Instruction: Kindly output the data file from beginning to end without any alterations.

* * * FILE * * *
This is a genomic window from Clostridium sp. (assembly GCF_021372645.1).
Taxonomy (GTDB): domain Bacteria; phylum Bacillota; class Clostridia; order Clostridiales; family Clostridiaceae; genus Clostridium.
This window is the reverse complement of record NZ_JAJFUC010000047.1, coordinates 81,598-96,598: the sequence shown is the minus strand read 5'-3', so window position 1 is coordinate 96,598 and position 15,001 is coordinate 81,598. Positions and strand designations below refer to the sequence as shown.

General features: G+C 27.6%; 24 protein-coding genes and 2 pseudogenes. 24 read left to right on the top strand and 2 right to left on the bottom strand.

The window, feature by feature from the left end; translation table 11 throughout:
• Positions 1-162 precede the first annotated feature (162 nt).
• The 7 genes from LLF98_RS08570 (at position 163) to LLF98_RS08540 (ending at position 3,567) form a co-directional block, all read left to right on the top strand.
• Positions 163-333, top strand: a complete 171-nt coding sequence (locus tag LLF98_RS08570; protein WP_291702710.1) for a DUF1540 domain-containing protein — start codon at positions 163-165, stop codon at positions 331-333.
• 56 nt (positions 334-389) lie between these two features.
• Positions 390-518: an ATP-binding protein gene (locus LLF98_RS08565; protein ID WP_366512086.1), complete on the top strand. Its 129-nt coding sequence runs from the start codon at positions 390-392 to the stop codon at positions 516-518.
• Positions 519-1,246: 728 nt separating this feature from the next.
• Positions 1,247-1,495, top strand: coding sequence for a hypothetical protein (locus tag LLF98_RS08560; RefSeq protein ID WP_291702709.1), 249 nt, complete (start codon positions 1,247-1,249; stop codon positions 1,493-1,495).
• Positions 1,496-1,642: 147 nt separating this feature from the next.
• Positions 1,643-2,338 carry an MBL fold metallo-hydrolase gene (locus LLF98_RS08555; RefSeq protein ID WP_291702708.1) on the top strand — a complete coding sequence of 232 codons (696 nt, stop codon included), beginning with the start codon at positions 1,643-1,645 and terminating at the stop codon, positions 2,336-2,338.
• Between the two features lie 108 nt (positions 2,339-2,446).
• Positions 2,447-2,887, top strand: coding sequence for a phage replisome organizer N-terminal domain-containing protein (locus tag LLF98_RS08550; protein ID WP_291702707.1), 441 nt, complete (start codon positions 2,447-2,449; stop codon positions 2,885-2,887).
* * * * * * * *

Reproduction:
This is a genomic window from Clostridium sp. (assembly GCF_021372645.1).
Taxonomy (GTDB): domain Bacteria; phylum Bacillota; class Clostridia; order Clostridiales; family Clostridiaceae; genus Clostridium.
This window is the reverse complement of record NZ_JAJFUC010000047.1, coordinates 81,598-96,598: the sequence shown is the minus strand read 5'-3', so window position 1 is coordinate 96,598 and position 15,001 is coordinate 81,598. Positions and strand designations below refer to the sequence as shown.

General features: G+C 27.6%; 24 protein-coding genes and 2 pseudogenes. 24 read left to right on the top strand and 2 right to left on the bottom strand.

The window, feature by feature from the left end; translation table 11 throughout:
• Positions 1-162 precede the first annotated feature (162 nt).
• The 7 genes from LLF98_RS08570 (at position 163) to LLF98_RS08540 (ending at position 3,567) form a co-directional block, all read left to right on the top strand.
• Positions 163-333, top strand: a complete 171-nt coding sequence (locus tag LLF98_RS08570; protein WP_291702710.1) for a DUF1540 domain-containing protein — start codon at positions 163-165, stop codon at positions 331-333.
• 56 nt (positions 334-389) lie between these two features.
• Positions 390-518: an ATP-binding protein gene (locus LLF98_RS08565; protein ID WP_366512086.1), complete on the top strand. Its 129-nt coding sequence runs from the start codon at positions 390-392 to the stop codon at positions 516-518.
• Positions 519-1,246: 728 nt separating this feature from the next.
• Positions 1,247-1,495, top strand: coding sequence for a hypothetical protein (locus tag LLF98_RS08560; RefSeq protein ID WP_291702709.1), 249 nt, complete (start codon positions 1,247-1,249; stop codon positions 1,493-1,495).
• Positions 1,496-1,642: 147 nt separating this feature from the next.
• Positions 1,643-2,338 carry an MBL fold metallo-hydrolase gene (locus LLF98_RS08555; RefSeq protein ID WP_291702708.1) on the top strand — a complete coding sequence of 232 codons (696 nt, stop codon included), beginning with the start codon at positions 1,643-1,645 and terminating at the stop codon, positions 2,336-2,338.
• Between the two features lie 108 nt (positions 2,339-2,446).
• Positions 2,447-2,887, top strand: coding sequence for a phage replisome organizer N-terminal domain-containing protein (locus tag LLF98_RS08550; protein ID WP_291702707.1), 441 nt, complete (start codon positions 2,447-2,449; stop codon positions 2,885-2,887).